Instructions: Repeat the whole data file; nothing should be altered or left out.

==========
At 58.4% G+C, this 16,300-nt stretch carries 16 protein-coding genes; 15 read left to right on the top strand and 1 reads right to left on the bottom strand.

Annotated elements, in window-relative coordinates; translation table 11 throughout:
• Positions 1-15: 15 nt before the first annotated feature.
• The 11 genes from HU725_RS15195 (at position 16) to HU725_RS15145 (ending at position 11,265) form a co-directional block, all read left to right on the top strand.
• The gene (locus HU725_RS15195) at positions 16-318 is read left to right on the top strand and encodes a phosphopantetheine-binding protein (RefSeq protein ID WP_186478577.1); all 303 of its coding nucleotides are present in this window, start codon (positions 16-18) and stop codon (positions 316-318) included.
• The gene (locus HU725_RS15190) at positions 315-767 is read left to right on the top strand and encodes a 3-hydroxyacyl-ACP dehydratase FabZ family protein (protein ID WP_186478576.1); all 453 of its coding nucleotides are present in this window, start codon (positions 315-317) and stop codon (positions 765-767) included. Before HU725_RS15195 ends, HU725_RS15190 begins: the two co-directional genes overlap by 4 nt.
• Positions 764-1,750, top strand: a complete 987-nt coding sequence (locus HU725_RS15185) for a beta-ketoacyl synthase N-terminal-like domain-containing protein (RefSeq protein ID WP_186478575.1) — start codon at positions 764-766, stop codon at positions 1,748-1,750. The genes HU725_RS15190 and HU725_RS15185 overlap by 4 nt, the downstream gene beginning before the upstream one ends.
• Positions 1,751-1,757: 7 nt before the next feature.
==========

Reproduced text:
At 58.4% G+C, this 16,300-nt stretch carries 16 protein-coding genes; 15 read left to right on the top strand and 1 reads right to left on the bottom strand.

Annotated elements, in window-relative coordinates; translation table 11 throughout:
• Positions 1-15: 15 nt before the first annotated feature.
• The 11 genes from HU725_RS15195 (at position 16) to HU725_RS15145 (ending at position 11,265) form a co-directional block, all read left to right on the top strand.
• The gene (locus HU725_RS15195) at positions 16-318 is read left to right on the top strand and encodes a phosphopantetheine-binding protein (RefSeq protein ID WP_186478577.1); all 303 of its coding nucleotides are present in this window, start codon (positions 16-18) and stop codon (positions 316-318) included.
• The gene (locus HU725_RS15190) at positions 315-767 is read left to right on the top strand and encodes a 3-hydroxyacyl-ACP dehydratase FabZ family protein (protein ID WP_186478576.1); all 453 of its coding nucleotides are present in this window, start codon (positions 315-317) and stop codon (positions 765-767) included. Before HU725_RS15195 ends, HU725_RS15190 begins: the two co-directional genes overlap by 4 nt.
• Positions 764-1,750, top strand: a complete 987-nt coding sequence (locus HU725_RS15185) for a beta-ketoacyl synthase N-terminal-like domain-containing protein (RefSeq protein ID WP_186478575.1) — start codon at positions 764-766, stop codon at positions 1,748-1,750. The genes HU725_RS15190 and HU725_RS15185 overlap by 4 nt, the downstream gene beginning before the upstream one ends.
• Positions 1,751-1,757: 7 nt before the next feature.